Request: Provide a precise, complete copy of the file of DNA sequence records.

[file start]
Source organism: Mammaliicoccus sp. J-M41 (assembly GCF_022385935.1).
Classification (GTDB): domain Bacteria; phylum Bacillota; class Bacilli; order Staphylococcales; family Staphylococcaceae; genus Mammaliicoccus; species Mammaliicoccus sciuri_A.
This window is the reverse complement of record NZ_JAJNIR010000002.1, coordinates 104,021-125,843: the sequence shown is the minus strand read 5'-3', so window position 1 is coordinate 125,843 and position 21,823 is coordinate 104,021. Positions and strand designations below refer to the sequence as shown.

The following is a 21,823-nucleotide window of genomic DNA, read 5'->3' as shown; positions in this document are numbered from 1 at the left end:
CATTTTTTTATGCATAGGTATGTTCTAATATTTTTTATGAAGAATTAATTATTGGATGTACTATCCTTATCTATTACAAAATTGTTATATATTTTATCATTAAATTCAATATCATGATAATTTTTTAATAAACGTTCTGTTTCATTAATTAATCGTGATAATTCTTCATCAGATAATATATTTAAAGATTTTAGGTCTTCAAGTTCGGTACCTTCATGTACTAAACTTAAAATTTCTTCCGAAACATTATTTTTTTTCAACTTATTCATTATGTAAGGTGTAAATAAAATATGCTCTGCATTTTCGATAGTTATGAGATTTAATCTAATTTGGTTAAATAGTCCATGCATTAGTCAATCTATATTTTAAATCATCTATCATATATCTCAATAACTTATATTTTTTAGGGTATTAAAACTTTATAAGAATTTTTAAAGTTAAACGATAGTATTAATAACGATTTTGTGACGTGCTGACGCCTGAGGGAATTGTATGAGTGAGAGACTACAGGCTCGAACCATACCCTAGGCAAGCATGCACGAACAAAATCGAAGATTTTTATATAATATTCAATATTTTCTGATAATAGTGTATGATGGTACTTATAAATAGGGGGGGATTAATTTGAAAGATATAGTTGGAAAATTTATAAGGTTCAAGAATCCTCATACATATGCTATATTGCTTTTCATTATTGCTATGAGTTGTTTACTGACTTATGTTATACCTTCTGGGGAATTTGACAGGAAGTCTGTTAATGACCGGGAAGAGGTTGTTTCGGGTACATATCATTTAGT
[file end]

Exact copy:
Source organism: Mammaliicoccus sp. J-M41 (assembly GCF_022385935.1).
Classification (GTDB): domain Bacteria; phylum Bacillota; class Bacilli; order Staphylococcales; family Staphylococcaceae; genus Mammaliicoccus; species Mammaliicoccus sciuri_A.
This window is the reverse complement of record NZ_JAJNIR010000002.1, coordinates 104,021-125,843: the sequence shown is the minus strand read 5'-3', so window position 1 is coordinate 125,843 and position 21,823 is coordinate 104,021. Positions and strand designations below refer to the sequence as shown.

The following is a 21,823-nucleotide window of genomic DNA, read 5'->3' as shown; positions in this document are numbered from 1 at the left end:
CATTTTTTTATGCATAGGTATGTTCTAATATTTTTTATGAAGAATTAATTATTGGATGTACTATCCTTATCTATTACAAAATTGTTATATATTTTATCATTAAATTCAATATCATGATAATTTTTTAATAAACGTTCTGTTTCATTAATTAATCGTGATAATTCTTCATCAGATAATATATTTAAAGATTTTAGGTCTTCAAGTTCGGTACCTTCATGTACTAAACTTAAAATTTCTTCCGAAACATTATTTTTTTTCAACTTATTCATTATGTAAGGTGTAAATAAAATATGCTCTGCATTTTCGATAGTTATGAGATTTAATCTAATTTGGTTAAATAGTCCATGCATTAGTCAATCTATATTTTAAATCATCTATCATATATCTCAATAACTTATATTTTTTAGGGTATTAAAACTTTATAAGAATTTTTAAAGTTAAACGATAGTATTAATAACGATTTTGTGACGTGCTGACGCCTGAGGGAATTGTATGAGTGAGAGACTACAGGCTCGAACCATACCCTAGGCAAGCATGCACGAACAAAATCGAAGATTTTTATATAATATTCAATATTTTCTGATAATAGTGTATGATGGTACTTATAAATAGGGGGGGATTAATTTGAAAGATATAGTTGGAAAATTTATAAGGTTCAAGAATCCTCATACATATGCTATATTGCTTTTCATTATTGCTATGAGTTGTTTACTGACTTATGTTATACCTTCTGGGGAATTTGACAGGAAGTCTGTTAATGACCGGGAAGAGGTTGTTTCGGGTACATATCATTTAGT